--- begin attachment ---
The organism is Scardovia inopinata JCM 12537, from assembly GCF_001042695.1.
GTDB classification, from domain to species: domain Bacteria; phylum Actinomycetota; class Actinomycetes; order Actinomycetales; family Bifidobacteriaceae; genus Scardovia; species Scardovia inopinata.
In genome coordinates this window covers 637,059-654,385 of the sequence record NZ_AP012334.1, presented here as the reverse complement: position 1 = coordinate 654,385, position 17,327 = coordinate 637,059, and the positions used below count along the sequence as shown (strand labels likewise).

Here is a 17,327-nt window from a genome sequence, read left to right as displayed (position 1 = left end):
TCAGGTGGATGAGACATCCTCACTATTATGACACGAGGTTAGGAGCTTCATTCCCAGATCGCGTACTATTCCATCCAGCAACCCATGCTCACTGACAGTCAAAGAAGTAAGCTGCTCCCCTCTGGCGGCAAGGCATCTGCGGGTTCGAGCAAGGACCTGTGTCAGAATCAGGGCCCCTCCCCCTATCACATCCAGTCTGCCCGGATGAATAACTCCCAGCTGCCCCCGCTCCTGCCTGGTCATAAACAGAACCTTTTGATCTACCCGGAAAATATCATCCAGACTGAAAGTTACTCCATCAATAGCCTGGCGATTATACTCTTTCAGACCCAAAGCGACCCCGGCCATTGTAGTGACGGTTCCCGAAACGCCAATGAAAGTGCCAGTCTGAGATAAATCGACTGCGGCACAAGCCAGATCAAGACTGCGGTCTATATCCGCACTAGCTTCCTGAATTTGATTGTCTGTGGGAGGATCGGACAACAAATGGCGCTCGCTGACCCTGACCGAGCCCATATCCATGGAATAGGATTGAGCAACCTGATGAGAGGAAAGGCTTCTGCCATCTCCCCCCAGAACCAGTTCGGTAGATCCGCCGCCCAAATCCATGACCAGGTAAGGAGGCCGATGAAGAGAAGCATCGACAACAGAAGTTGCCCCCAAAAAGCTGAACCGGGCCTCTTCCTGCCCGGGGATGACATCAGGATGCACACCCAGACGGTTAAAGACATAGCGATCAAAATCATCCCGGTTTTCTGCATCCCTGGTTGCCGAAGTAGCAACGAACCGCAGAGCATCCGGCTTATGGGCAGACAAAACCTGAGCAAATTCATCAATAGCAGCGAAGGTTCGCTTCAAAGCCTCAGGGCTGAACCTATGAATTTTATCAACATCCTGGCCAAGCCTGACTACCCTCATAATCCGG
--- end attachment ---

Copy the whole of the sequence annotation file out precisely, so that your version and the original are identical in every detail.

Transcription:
The organism is Scardovia inopinata JCM 12537, from assembly GCF_001042695.1.
GTDB classification, from domain to species: domain Bacteria; phylum Actinomycetota; class Actinomycetes; order Actinomycetales; family Bifidobacteriaceae; genus Scardovia; species Scardovia inopinata.
In genome coordinates this window covers 637,059-654,385 of the sequence record NZ_AP012334.1, presented here as the reverse complement: position 1 = coordinate 654,385, position 17,327 = coordinate 637,059, and the positions used below count along the sequence as shown (strand labels likewise).

Here is a 17,327-nt window from a genome sequence, read left to right as displayed (position 1 = left end):
TCAGGTGGATGAGACATCCTCACTATTATGACACGAGGTTAGGAGCTTCATTCCCAGATCGCGTACTATTCCATCCAGCAACCCATGCTCACTGACAGTCAAAGAAGTAAGCTGCTCCCCTCTGGCGGCAAGGCATCTGCGGGTTCGAGCAAGGACCTGTGTCAGAATCAGGGCCCCTCCCCCTATCACATCCAGTCTGCCCGGATGAATAACTCCCAGCTGCCCCCGCTCCTGCCTGGTCATAAACAGAACCTTTTGATCTACCCGGAAAATATCATCCAGACTGAAAGTTACTCCATCAATAGCCTGGCGATTATACTCTTTCAGACCCAAAGCGACCCCGGCCATTGTAGTGACGGTTCCCGAAACGCCAATGAAAGTGCCAGTCTGAGATAAATCGACTGCGGCACAAGCCAGATCAAGACTGCGGTCTATATCCGCACTAGCTTCCTGAATTTGATTGTCTGTGGGAGGATCGGACAACAAATGGCGCTCGCTGACCCTGACCGAGCCCATATCCATGGAATAGGATTGAGCAACCTGATGAGAGGAAAGGCTTCTGCCATCTCCCCCCAGAACCAGTTCGGTAGATCCGCCGCCCAAATCCATGACCAGGTAAGGAGGCCGATGAAGAGAAGCATCGACAACAGAAGTTGCCCCCAAAAAGCTGAACCGGGCCTCTTCCTGCCCGGGGATGACATCAGGATGCACACCCAGACGGTTAAAGACATAGCGATCAAAATCATCCCGGTTTTCTGCATCCCTGGTTGCCGAAGTAGCAACGAACCGCAGAGCATCCGGCTTATGGGCAGACAAAACCTGAGCAAATTCATCAATAGCAGCGAAGGTTCGCTTCAAAGCCTCAGGGCTGAACCTATGAATTTTATCAACATCCTGGCCAAGCCTGACTACCCTCATAATCCGG